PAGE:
Do you ever find a piece in your closet that you just can’t seem to let go of? The fit is great, the details are perfect, but the color is all wrong?
WAIT! Don’t get rid of it, UPDATE it with DYE! Here’s a super easy, step-by-step guide on exactly how to make the most of those unused pieces.
Last year when we moved to a new house I did a huge purge of all the old “stuff” that I don’t want or need any more.
Let’s be honest, it was mostly clothes. After several hours of evaluating each piece, I had a big bag of clothes that I really like, but just never seem to pick up and wear.
So I figured this would be the perfect chance to try a little at home clothes dying.
BE WARNED: This hobby is addictive. I’m now looking at every fabric thing in my house to see what other color I could change it to!
Dying Clothes at Home
Notes Before You Start:
Make sure that your fabric is a “natural” fabric. Cotton, linen, wool… Polyester blends, nylon, and other synthetic fibers will not take the dye.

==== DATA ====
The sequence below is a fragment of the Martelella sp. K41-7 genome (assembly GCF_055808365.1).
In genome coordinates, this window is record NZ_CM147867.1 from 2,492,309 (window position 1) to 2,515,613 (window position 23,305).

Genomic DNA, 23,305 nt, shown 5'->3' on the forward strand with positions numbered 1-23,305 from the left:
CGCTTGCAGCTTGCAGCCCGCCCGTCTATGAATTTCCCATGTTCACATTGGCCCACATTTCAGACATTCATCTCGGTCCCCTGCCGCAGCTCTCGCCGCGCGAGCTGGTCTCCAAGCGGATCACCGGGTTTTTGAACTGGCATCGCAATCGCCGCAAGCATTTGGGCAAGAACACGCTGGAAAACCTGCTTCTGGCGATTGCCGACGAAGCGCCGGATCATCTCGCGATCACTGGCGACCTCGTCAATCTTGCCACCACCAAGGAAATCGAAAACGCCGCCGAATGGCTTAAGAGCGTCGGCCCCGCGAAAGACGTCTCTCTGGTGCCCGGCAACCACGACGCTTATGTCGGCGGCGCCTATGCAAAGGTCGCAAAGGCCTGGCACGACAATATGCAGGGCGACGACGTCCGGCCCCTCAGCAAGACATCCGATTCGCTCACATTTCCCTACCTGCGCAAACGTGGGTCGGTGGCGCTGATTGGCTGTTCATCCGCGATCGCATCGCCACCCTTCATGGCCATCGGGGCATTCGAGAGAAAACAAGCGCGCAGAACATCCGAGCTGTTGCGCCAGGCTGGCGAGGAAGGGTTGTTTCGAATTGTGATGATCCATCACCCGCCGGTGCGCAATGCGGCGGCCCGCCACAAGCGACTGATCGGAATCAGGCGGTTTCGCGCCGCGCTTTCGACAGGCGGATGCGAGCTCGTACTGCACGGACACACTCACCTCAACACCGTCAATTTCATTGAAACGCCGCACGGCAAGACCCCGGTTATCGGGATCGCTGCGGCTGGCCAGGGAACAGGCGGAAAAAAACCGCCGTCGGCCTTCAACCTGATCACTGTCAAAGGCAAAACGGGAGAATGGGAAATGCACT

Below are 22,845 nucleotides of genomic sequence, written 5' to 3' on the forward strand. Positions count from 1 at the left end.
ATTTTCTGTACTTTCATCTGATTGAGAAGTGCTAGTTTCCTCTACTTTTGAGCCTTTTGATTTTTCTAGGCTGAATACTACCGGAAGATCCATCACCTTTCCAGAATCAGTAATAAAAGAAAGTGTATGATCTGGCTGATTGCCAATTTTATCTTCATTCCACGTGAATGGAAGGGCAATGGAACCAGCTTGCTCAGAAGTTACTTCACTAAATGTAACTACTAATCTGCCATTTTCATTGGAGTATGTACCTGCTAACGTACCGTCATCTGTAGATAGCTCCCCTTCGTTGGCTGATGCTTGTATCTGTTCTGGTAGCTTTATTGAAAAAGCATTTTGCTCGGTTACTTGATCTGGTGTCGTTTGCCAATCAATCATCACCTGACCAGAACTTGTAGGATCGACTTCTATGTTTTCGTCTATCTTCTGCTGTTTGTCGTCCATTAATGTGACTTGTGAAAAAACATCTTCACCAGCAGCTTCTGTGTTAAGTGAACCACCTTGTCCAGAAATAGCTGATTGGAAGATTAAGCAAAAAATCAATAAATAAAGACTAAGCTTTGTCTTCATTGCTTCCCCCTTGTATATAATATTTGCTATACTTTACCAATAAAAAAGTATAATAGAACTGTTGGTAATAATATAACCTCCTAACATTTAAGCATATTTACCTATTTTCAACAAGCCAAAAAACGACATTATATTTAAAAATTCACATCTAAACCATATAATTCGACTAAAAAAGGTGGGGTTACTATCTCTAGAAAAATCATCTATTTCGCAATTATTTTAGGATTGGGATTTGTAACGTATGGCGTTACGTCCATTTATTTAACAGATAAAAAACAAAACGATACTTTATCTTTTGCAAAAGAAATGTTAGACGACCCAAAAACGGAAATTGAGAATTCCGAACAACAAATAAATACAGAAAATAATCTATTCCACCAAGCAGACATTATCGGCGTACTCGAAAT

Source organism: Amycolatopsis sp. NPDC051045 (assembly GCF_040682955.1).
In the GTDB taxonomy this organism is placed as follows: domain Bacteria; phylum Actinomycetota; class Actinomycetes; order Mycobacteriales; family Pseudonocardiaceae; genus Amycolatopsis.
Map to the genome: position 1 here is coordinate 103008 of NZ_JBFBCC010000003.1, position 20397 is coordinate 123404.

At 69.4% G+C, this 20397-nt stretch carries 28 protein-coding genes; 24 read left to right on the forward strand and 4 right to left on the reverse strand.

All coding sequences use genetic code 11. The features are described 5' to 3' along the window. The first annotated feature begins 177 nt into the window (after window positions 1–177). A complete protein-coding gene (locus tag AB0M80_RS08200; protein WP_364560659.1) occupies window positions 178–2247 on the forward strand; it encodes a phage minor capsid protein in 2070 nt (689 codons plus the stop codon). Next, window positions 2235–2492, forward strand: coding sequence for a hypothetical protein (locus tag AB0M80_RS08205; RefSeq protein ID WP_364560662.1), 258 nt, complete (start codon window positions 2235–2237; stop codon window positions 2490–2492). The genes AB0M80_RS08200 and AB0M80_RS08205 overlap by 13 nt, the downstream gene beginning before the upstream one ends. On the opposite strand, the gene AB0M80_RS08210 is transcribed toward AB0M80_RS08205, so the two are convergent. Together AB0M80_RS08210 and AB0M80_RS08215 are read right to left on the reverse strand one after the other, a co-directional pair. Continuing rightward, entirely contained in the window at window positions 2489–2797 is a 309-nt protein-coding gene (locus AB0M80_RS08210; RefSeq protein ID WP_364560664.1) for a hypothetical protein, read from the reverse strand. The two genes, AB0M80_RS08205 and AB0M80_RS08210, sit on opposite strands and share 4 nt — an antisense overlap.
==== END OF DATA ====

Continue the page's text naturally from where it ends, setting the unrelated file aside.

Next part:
Decide how dark you want the finished product and buy the correct amount of dye. Check the back (or side) of the dye you will be using. Some are made to dye 3lbs of fabric to the correct shade, while others are only strong enough for 1lb.
I used this Scarlet dye, just one bottle for everything pictured.
1 Cup Salt
1/2 Cup Clorox bleach
1 Bottle of Dye (at least, check the back to see how many bottles/boxes you will need to dye the amount of fabric you want to dye.)
1: Set washer to Hot/Cold and make sure the wash cycle is at least 30 minutes long. Set up second rinse cycle for later, if you have that option.
2: Add dye and salt and run agitator for a few seconds to mix well.
3: Add clothes and start full cycle
4: Run rinse cycle until water runs clear (mine was clear after the automatic second rinse).
5: Add detergent and wash clothes like you normally would.
6: Dry clothes as normal.
7: Add 1/2 cup of Clorox bleach to washer and run as normal (with nothing else in it!).
Here is the before and after of my attempt.
The formerly gray cardigan is my favorite from the batch. It’s new color is a pale clay red and it is perfect!
Things I Learned
* I should have used 2 bottles, not just one. The color change on some of the pieces is too subtle… though others are perfect.
* Even though the piece may be made from 100% cotton, that doesn’t mean the thread is.
Note the button holes on the formerly gray cardigan.
All in all, I loved the way everything turned out!
$5 to change 7 pieces into things I will actually wear is a bargain if you ask me! I will definitely be dying more things in the future.
In fact, I have a gray chevron skirt that is just crying out to be dark green… :-)